by Fr. Bill Nordenbrock, C.PP.S.
“So, what are you going to do for Lent?”
That is not a question that I hear as often these days, but there was a time when that was not an unusual conversation starter for Catholics as Lent approached. Sort of like asking someone if they made any New Year’s resolutions; it was an indicator that Catholics took seriously the possibility that Lent could be a time of renewal and personal transformation.
When I was younger, the answer that nearly everyone gave to that question was about making sacrifices and giving something up. Acts of penance are still part of the recommended observance, although often in current teaching the suggestion is that penance be combined with the giving of alms, transforming the foregoing of dessert from a mere diet into a religious observance.
Lent is also a liturgical season which has a particular invitation to reflect on reconciliation. Mostly, the concern is for sinners to be reconciled with God and not so much a concern for sinners to be reconciled with each other. In a ministry of reconciliation, it is important to maintain the connection between the two. One helpful image is found in the cross where both the horizontal and vertical dimensions are essential. When we link acts of penance with the giving of alms, we are making that connection. When we are motivated by a realization that our over consumption is at the expense of others, then penance and alms giving is act of solidarity with the poor and can be personally transforming.
For many, “going to confession” is also a part of the plan for Lent. We celebrate the sacrament, and we ask for a “fresh start,” with the hope that the grace of the sacrament will help us to overcome those sinful tendencies that have brought us to the sacrament. That sacrament takes on amplified meaning when the desire for forgiveness flows out of a sincere desire to be and live differently going forward. Then the sacrament can be a transforming act of grace.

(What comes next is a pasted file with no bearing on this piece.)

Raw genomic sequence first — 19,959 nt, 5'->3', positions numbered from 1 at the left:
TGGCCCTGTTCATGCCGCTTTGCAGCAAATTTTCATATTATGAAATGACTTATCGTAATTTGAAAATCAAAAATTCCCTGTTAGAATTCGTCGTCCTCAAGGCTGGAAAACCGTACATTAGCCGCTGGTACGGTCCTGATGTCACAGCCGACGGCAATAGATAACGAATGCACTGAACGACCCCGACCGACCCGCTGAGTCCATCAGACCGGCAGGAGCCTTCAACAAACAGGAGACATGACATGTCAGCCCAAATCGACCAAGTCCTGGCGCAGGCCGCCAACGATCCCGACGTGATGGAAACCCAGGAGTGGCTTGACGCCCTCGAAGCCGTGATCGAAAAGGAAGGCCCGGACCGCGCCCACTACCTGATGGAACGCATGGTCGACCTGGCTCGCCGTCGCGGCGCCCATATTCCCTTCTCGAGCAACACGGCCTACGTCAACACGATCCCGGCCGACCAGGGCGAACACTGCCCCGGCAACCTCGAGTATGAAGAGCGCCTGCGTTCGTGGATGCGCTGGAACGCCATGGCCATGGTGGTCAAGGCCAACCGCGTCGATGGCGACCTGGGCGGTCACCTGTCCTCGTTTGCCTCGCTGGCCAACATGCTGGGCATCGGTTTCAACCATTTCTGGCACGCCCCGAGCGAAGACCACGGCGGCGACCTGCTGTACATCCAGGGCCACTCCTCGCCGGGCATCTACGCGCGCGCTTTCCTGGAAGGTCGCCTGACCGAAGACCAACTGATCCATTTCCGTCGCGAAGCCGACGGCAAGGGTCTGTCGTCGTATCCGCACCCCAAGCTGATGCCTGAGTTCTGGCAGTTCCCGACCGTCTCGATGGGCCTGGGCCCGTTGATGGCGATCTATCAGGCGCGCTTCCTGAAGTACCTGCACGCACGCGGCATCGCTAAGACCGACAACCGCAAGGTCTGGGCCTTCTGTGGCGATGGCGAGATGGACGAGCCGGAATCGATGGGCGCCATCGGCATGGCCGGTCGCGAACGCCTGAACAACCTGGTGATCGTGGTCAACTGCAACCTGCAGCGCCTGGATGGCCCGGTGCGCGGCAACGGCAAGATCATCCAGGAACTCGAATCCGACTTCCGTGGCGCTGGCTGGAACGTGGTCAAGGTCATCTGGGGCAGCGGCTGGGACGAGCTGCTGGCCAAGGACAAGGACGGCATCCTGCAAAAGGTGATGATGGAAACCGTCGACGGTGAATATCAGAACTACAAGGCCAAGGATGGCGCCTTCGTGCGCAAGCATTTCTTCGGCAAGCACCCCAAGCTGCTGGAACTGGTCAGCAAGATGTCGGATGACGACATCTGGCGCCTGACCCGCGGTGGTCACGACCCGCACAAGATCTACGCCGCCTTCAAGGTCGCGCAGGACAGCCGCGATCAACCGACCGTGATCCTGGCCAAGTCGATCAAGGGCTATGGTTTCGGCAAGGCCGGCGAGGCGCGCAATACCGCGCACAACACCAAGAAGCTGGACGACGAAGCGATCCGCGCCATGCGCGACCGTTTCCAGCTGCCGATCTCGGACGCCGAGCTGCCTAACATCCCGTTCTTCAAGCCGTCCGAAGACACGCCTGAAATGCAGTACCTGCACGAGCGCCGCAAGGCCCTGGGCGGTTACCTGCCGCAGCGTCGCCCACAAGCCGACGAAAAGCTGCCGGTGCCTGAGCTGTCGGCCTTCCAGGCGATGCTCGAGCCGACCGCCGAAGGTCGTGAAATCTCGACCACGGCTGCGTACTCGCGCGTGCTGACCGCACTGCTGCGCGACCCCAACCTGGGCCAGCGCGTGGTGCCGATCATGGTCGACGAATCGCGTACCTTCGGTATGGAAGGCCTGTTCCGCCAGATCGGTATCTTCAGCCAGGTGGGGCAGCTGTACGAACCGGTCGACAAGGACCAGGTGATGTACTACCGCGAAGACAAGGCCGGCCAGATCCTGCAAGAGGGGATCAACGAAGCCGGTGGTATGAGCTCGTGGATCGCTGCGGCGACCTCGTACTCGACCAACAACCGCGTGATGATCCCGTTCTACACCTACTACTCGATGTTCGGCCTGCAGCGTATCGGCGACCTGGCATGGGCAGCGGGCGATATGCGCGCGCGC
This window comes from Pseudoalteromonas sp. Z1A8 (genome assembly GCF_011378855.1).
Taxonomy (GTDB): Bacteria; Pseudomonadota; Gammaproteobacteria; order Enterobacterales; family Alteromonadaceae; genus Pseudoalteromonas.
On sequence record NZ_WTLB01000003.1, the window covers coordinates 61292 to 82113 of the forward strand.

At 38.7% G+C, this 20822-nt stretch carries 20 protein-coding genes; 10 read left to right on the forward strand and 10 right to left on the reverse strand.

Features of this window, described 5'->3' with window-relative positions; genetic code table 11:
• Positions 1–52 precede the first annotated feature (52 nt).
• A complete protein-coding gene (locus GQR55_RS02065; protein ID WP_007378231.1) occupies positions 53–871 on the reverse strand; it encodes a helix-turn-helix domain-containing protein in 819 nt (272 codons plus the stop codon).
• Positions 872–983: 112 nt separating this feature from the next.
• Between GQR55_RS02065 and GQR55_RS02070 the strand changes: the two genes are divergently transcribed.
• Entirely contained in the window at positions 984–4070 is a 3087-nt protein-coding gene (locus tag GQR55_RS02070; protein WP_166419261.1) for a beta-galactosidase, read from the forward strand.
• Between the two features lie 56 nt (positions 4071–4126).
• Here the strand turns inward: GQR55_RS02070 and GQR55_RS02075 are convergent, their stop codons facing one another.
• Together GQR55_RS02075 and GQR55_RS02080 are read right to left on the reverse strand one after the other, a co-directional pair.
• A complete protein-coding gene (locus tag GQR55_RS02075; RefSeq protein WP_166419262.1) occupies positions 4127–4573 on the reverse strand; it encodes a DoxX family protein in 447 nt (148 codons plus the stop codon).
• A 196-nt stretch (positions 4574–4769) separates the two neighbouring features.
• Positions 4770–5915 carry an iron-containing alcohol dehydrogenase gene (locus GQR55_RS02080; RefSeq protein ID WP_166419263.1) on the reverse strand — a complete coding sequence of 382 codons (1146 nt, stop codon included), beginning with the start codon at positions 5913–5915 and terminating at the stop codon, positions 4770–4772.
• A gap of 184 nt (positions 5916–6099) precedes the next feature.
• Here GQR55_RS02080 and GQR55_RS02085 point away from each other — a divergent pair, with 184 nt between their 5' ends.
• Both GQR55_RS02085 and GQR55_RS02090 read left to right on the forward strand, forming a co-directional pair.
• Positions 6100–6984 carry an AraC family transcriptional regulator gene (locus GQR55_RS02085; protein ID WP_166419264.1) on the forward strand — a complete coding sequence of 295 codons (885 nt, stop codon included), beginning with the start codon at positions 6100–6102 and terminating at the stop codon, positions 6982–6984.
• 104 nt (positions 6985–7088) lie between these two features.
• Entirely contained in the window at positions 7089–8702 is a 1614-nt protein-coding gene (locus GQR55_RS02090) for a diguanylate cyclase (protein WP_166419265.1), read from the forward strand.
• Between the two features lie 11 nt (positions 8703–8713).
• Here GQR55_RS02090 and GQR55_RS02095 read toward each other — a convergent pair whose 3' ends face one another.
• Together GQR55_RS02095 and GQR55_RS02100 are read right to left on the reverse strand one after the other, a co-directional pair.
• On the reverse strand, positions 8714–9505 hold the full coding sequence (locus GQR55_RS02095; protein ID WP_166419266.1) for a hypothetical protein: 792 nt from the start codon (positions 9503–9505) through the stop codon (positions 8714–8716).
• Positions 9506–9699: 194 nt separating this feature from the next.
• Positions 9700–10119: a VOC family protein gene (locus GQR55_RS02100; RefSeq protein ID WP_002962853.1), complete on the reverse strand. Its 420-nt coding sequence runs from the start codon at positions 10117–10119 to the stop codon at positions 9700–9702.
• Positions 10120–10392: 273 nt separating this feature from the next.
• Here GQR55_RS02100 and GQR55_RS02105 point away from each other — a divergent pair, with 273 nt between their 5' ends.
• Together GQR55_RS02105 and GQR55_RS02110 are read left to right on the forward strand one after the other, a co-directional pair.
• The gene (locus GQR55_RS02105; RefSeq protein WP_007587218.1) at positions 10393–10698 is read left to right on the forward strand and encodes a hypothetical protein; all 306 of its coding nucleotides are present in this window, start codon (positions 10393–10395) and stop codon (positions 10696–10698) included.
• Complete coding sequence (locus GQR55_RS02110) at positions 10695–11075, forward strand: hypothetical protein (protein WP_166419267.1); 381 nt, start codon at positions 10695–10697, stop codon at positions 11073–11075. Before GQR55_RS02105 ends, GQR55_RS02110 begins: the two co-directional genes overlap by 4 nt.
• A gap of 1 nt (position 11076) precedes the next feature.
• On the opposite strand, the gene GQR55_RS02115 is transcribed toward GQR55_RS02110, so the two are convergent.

The essential connection between horizontal and vertical dimensions of reconciliation are most clearly articulated in St. Paul’s words given to the community in Corinth.
This means that if anyone is in Christ, they are a new creation. The old order has passed away; now all is new! All this has been done by God, who has reconciled us to himself through Christ and has given us the ministry of reconciliation. I mean that God, in Christ, was reconciling the world to himself, not counting humankind’s transgression against them, and that he has entrusted the message of reconciliation to us. This makes us ambassadors for Christ, God as it were appealing through us. (2 Cor 5:17-20a)
Above all, we need to rejoice in the gift of reconciliation given to us, but like all gifts that God bestows on us, that gift becomes a commission. God makes “re-gifting” a command. St. Paul heard faithfully God’s command: I reconcile you and now you become my ambassador and spread this gift throughout the world. And St. Paul wanted his readers to know that they have been given the same gift and commission.